Partager cette nouvelle

    * champs requis

    banner

    The TF35 Ylliam XII - Comptoir Immobilier

    is in the water!

    The foiling boat Ylliam XII – Comptoir Immobilier was launched on Thursday 18 June in the early afternoon in Tannay (Mies). This is the third TF35, out of the seven built, to reach its element.

    The emotion was palpable in the port of Tannay, when Bertrand Demole’s new catamaran hit the water last Thursday. “This is the realization of a project of nearly two years, exclaimed Pierre Pennec member of the crew of Ylliam XII – Comptoir Immobilier. And to continue: We were first presented with a drawing in 2018, then plans. Then there were moulds, hulls, a first boat number 0, and today ours which will be able to sail tomorrow. It’s really a culmination, we’re all thrilled and can’t wait to start training. “

     

    Final details

    A few hours before the launch, the entire crew was busy fine-tuning the final details. Alexis Rochat and Pierre Pennec polished the foils (flying appendages). Thierry Briend, Téva Plichard, Erwan Israel and Florian Trub prepared the handling and installed the lifting straps. Thierry Briend directed the operations with precise instructions so that everything would be ready at 2pm, as planned.

    “We have already assembled the boat in Vannes, with Téva,” commented the mainsail trimmer. It was a very good choice to do this assembly in the open, close to all the craftsmen who built the TF35s. It enabled us to anticipate everything and to work in the same way as those who designed and built all the elements. It still took six days to assemble after the parts arrived by container. “It’s a giant puzzle, but now that we’ve gained experience, it will go a little faster next time. It’s still a complex operation though, and there’s a lot to do. We have to assemble the platform, the mast, the rigging, the trampolines and the foils. The parts are fragile, you have to be careful, have method, and take the time to do things right. “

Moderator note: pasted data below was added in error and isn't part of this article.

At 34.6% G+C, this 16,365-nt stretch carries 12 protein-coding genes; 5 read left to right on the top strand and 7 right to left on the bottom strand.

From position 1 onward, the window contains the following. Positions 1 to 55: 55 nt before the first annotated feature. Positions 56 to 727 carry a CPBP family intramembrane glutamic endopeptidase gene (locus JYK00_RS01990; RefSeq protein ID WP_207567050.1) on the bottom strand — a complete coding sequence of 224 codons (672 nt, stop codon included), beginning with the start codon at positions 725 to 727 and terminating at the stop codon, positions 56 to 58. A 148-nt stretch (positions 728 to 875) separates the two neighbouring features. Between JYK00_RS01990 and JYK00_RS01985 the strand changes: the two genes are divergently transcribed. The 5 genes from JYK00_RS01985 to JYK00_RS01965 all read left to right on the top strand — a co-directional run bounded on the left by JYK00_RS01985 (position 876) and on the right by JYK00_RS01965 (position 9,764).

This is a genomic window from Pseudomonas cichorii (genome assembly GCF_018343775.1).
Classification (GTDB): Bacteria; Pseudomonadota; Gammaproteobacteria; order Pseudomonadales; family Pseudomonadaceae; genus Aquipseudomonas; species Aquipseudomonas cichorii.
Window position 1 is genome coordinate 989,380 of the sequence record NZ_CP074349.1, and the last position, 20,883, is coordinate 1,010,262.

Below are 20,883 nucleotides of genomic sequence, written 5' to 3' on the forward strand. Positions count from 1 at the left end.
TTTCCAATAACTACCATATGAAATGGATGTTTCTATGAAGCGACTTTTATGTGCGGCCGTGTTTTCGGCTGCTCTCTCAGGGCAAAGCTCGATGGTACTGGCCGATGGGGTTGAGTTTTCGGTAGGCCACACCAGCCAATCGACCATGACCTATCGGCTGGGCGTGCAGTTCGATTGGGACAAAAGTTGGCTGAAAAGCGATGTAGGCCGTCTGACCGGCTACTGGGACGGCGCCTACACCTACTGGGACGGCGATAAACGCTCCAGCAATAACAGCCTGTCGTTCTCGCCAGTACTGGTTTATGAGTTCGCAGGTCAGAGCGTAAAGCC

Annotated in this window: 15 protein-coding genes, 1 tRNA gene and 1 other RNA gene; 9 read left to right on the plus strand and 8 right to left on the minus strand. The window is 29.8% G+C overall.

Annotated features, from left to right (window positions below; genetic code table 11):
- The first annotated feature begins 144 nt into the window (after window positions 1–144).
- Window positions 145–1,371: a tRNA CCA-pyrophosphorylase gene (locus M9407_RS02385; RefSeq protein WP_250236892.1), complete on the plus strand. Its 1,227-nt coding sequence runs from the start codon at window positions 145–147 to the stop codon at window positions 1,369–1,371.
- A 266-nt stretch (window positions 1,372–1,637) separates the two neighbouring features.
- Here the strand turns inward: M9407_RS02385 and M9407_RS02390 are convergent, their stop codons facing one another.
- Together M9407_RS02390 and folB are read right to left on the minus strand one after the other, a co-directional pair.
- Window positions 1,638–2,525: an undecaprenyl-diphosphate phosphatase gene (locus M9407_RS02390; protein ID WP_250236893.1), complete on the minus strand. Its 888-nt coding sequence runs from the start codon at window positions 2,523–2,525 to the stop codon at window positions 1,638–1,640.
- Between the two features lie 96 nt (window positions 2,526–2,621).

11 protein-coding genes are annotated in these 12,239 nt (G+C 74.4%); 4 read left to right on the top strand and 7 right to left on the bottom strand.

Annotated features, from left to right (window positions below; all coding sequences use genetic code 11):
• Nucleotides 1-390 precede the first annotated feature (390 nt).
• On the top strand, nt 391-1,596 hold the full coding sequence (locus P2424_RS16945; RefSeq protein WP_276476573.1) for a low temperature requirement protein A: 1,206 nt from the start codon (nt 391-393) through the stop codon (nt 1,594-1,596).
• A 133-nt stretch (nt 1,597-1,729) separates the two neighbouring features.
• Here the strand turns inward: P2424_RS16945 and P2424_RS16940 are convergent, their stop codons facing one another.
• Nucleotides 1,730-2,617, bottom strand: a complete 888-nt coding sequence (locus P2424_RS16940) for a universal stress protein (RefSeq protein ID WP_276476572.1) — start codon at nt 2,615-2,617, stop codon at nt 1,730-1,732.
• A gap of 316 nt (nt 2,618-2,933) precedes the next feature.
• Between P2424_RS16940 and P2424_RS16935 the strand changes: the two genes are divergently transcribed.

Tricky maneuver for the boat

    Once ready, the boat, placed on specially designed wheeled trolleys, was pushed onto the dock by the crew. It was then suspended from the small crane truck driven by Nicolas Rossier the boss of the SUI 46°16 shipyard, where most TF35s are assembled. Once lifted, the machine rolled over the last twenty metres separating the quayside from the quay with the catamaran suspended at the end of its boom. The team members positioned themselves around the boat with mooring lines ready, and the descent into the water could begin. Once afloat, Téva checked the interior of the hulls for leaks before unhooking the crane. The boat was then moored to its tender (semi-rigid motorboat). Thierry took command of the maneuver to reach the mooring buoy located about 100 meters away.

    Each member of the team took his place at the ends of the hulls, to guide the pilot between the buoys and other boats at anchor to his place. When everything was secure, Thierry gathered the team for an initial briefing, where all the tasks to be completed were reviewed. “The rigging needs to be re-tensioned, this block needs to be moved, this rope needs to be lengthened, the hatch covers need to be screwed back on…”. The sum of the little things still to be done is significant, but does not seem to impress the sailors, who are eager to go sailing.

     

    Secure then train

    The schedule will depend on the weather. Sailing is planned as soon as possible and for the next two weeks. The crew will first proceed with a commissioning phase of the electronic flight tools, with the assistance of Luc du Bois and Morgan Guillou, the system developers. Several reliability sailing sessions will then take place, in order to test and optimise all the critical elements of the boat. The racers will then be able to move on to the actual training phase.

    “We have to do everything we can to make sure that the boat is ready to go.

    “We have to relearn everything,” noted Pierre Pennec. We have acquired a good cohesion in the D35, but we will have to adapt it to this boat. It’s going to go faster, and there’s an extra dimension to manage. The decision-making processes will have to be improved, as everything is going to go very fast on board. I’m also looking forward to sailing with Bertrand Demole again, he’s put together a great project and we’re all having a lot of fun sailing together. “

     

    Top of the page